When Team Singapore gun for glory at the SEA Games this June, that "team" must comprise more than just the 600-odd athletes expected to form the competition contingent.
The support system behind them must even extend to beyond coaches and officials, and include the everyday athlete and average Singaporean.
This message was driven home yesterday at the Istana, when President Tony Tan Keng Yam hosted a reception for local sportsmen and sportswomen involved in the major Games last year.
More than 300 athletes and officials - who took part in the Commonwealth Games in Glasgow, Asian Games and Asian Para Games in Incheon, as well as the Youth Olympic Games in Nanjing - were invited. Representatives from the 36 national sports associations involved in the SEA Games this year also attended the reception.
Former national bowler Grace Young, who shared the stage with kegler Jazreel Tan to give their thoughts on the legacy of the Team Singapore spirit, reminded the athletes that their roles go beyond simply winning medals.
Said the three-time Sportswoman of the Year: "With the privilege of hindsight as an athlete, my perspective has changed. Apart from bringing glory to the country... athletes have a second and more subtle role of reflecting the development and progress of our nation."
She noted that athletes have a duty to include and embrace all Singaporeans, but the people of Singapore must also reciprocate and rally behind the contingent as part of one Team Singapore.
Said the 52-year-old, who won a bowling gold in the women's doubles with Adelene Wee at the 1993 SEA Games, the last time Singapore hosted the Games: "In this Jubilee year, there is an importance to involve the entire nation.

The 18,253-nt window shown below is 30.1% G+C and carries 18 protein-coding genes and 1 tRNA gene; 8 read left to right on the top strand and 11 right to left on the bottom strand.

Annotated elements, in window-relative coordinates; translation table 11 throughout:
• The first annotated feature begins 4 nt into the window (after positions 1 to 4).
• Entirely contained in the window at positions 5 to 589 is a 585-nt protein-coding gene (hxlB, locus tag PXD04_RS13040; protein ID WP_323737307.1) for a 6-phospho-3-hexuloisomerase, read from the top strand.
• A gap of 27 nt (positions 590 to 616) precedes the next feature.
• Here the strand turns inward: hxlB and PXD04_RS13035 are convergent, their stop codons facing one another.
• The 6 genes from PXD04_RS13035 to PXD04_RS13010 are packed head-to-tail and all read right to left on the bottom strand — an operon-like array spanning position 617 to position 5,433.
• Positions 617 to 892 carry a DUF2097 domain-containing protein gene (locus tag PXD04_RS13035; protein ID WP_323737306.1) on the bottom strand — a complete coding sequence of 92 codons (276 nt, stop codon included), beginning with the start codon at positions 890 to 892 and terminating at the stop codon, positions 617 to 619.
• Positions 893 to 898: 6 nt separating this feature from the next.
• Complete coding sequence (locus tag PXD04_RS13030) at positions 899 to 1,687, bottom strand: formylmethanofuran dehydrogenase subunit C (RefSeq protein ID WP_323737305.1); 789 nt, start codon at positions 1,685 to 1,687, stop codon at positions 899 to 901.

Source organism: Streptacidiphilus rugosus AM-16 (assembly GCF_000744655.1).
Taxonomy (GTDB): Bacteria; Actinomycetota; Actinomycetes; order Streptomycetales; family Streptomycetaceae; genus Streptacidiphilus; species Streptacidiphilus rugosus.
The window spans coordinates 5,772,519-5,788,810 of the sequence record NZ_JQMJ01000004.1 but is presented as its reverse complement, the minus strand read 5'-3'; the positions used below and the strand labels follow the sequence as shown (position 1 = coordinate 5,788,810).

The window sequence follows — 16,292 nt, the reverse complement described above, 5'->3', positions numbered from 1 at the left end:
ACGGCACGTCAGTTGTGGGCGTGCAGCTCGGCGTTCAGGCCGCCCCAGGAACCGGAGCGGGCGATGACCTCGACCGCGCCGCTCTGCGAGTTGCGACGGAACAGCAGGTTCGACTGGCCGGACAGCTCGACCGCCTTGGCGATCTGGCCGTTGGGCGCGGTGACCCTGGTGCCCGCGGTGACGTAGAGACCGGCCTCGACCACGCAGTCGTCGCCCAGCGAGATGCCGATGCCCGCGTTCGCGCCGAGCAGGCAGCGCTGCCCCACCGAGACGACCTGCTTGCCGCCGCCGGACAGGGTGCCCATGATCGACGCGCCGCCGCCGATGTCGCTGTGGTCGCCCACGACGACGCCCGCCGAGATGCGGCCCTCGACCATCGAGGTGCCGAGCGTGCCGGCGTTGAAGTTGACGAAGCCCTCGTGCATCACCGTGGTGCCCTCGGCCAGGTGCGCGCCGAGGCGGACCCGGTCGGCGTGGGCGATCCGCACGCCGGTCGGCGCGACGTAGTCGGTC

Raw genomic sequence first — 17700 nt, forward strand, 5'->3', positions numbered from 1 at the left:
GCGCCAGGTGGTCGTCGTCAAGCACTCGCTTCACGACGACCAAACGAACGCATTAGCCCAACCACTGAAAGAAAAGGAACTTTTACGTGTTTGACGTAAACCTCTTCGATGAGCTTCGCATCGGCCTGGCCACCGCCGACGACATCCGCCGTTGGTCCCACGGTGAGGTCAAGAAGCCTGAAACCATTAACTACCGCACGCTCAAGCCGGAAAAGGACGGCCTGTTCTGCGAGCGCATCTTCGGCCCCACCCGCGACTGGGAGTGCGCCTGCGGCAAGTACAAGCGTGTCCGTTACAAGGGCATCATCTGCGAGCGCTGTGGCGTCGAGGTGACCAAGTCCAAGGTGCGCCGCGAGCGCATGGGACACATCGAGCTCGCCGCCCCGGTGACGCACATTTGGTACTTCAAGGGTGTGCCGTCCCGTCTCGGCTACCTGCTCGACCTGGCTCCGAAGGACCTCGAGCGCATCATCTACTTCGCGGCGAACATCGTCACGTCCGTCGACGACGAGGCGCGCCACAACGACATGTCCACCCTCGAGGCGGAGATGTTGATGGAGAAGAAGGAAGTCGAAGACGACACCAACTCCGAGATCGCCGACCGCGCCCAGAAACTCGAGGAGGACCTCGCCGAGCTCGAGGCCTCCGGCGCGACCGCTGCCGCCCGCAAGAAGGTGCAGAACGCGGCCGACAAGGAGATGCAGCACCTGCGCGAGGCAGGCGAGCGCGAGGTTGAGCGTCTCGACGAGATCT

"The better our fellow Singaporeans understand our sport, the more they will appreciate the importance of our roles as athletes. All of us have opportunities to contribute to this (Team Singapore) legacy."
Singapore will be hosting the 28th edition of the Games from June 5-16. More than 7,000 athletes and officials will compete across 402 events, with the Republic's athletes hoping to break the record 50 gold medals won in 1993.
Said Nicholas Fang, one of the two chefs de mission for the Games: "Everybody is focused on the results we're going to achieve. We definitely want to do better."
He added that athletes from Singapore's strong suits such as swimming, bowling and table tennis are well aware of the expectations pinned on them.
"They're all very clear that there's an expectation to deliver. It's not something that's new to them," he said.
"I hope they don't feel pressure about delivering at home, but understand that support is going to be multiplied many times because the entire country is going to be behind them."
Said Tan, the most bemedalled athlete at last year's Asiad with a gold, two silvers and a bronze: "We hope for something really good, but we can only continue to train hard, and turn those expectations, bring that energy into something positive to help us along."
This article was first published on Feb 15, 2015.
Get a copy of The Straits Times or go to straitstimes.com for more stories.